The Michelin Guide told AFP on Friday that the establishment “remained excellent but no longer at the level of three stars” and will have only two in the 2020 edition of the famous red book — known as the “Bible” of French cuisine.
The Bocuse d'Or organisation, which holds the annual international cooking competition he created, greeted the announcement with “sadness” and expressed its “unwavering support” for the restaurant.
Bocuse's family and his kitchen team said they were “upset” by the decision, and celebrity chef Marc Veyrat, who recently sued the Michelin Guide over a lost third star, described the move as “pathetic”.
“Monsieur Paul”, as Bocuse was known, died aged 91 on January 20, 2018, after a long battle with Parkinson's disease.
Dubbed the “pope” of French cuisine, he was one of the country's most celebrated of all time, helping shake up the food world in the 1970s with the lighter fare of the Nouvelle Cuisine revolution, and helping to introduce the notion of a celebrity chef.
Michelin boss Gwendal Poullennec visited Bocuse's restaurant on Thursday to deliver the news, guide spokeswoman Elisabeth Boucher-Anselin told AFP.
Even before Bocuse's death, some critics had commented that the restaurant was no longer quite up to scratch.
But Michelin's decision, a year after stripping Veyrat of his third star just a year after awarding it, immediately stirred controversy.
While food critic Perico Legasse told BFM television the guide had committed an “irreparable” error in a quest for media attention, Veyrat said he had “lost faith” in a new generation of Michelin editors he accused of trying to make a name for themselves by taking down the giants of French cuisine.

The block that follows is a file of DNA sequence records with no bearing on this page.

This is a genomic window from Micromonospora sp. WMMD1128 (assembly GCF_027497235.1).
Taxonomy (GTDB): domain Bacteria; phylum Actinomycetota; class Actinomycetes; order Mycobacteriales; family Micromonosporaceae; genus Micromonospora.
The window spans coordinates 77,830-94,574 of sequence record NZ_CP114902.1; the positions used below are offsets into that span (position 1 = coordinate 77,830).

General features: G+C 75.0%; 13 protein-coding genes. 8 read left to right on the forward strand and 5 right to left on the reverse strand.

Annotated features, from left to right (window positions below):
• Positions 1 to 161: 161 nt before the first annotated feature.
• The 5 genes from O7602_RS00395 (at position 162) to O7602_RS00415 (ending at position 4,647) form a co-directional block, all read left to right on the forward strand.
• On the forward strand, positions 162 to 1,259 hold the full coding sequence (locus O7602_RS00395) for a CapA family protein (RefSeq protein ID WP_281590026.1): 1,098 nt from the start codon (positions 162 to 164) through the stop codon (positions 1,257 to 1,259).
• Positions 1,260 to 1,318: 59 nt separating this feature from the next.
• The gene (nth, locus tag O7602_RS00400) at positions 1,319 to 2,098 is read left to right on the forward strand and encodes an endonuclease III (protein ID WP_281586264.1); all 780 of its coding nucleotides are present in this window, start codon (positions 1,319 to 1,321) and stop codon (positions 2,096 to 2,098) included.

“I am sad for the team that took up the torch at Collonges,” tweeted the three-starred chef Georges Blanc.
The restaurant has been modernising its look and its menu, pursuing a philosophy its management team describes as “tradition in motion”.   
“The chefs have reworked the dishes. They have been refining them for more than a year, evolving them while retaining their original DNA and taste,” the restaurant's manager Vincent Le Roux told a regional newspaper recently.
The restaurant is scheduled to reopen on January 24 after three weeks of renovations — three days before the official launch of the latest Michelin Guide.
Bocuse described himself as a devotee of traditional cuisine. “I love butter, cream, wine” he once said, “not peas cut into quarters”.
According to Michelin, restaurants are selected on four criteria: the quality of the products, the expertise of the chef, the originality of the dishes and consistency throughout the meal and across seasons.
But critics say the costs of ensuring such standards have made Michelin stars an untenable proposition as more diners baulk at spending massively on a meal.
A handful of French restaurateurs have in recent years relinquished their prized three-star status because of the stress of being judged by Michelin inspectors.
In 2018, the guide allowed, for the first time, a restaurant to withdraw from its listings after Sebastien Bras, the chef at Le Suquet, said he no longer wished to cook under that type of pressure.
The 2003 suicide of three-star chef Bernard Loiseau was linked, among other reasons, to speculation that his restaurant was about to lose its three stars.